She said that while she was having dinner Alice Thomas's husband took the portion out of the oven and then went back to Alice Thomas with it saying that he would give it to her. When he returned the plate was nearly empty and he laughingly said that he had made her eat it.

The mother said that they then had some pudding that she had made and that Alice Thomas had had some and that she seemed all right. She also said 'She had a little junket between dinner and tea which I had made. During the afternoon, she also drank some lemon juice I had prepared the previous evening and which had been left on the dresser. On Sunday afternoon, she complained of a burning, dry throat. I gave her lemon and she was sick. When she went to bed she asked for some aspirin. There was a bottle on the mantelpiece. I took out two tablets and gave her one, and the other later. Sometime after she said that she did not feel so well and that she believed it was those pills. She grew worse, and about four in the morning jumped up in bed and shouted for her husband. He came in and carried her into his bed'.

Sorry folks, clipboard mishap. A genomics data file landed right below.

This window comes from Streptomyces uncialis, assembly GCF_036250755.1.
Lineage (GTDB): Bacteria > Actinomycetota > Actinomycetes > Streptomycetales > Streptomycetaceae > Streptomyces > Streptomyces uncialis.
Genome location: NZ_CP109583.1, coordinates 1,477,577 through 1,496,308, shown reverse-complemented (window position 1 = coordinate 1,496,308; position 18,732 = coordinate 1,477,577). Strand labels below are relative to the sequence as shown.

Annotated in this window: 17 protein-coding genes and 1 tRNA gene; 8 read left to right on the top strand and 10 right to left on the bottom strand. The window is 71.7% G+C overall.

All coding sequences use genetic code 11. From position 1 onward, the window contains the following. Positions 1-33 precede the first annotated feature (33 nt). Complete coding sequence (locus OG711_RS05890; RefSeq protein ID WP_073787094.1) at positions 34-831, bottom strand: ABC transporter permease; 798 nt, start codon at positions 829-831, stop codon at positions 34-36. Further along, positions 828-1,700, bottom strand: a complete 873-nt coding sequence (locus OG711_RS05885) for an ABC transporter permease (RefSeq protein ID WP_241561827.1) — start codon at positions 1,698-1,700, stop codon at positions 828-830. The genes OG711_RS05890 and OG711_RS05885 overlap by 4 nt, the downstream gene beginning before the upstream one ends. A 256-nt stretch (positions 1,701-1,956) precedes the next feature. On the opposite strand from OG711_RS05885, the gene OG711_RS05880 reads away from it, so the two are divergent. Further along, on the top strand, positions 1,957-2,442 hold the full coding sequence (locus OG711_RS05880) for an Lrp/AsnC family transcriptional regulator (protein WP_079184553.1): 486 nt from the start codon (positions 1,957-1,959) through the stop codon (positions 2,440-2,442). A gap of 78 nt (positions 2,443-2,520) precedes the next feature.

The mother said that Alice Thomas's nose bled for several hours the next morning and that she became worse in the afternoon and that the doctor then came for a second time and Alice Thomas was then taken away in an ambulance.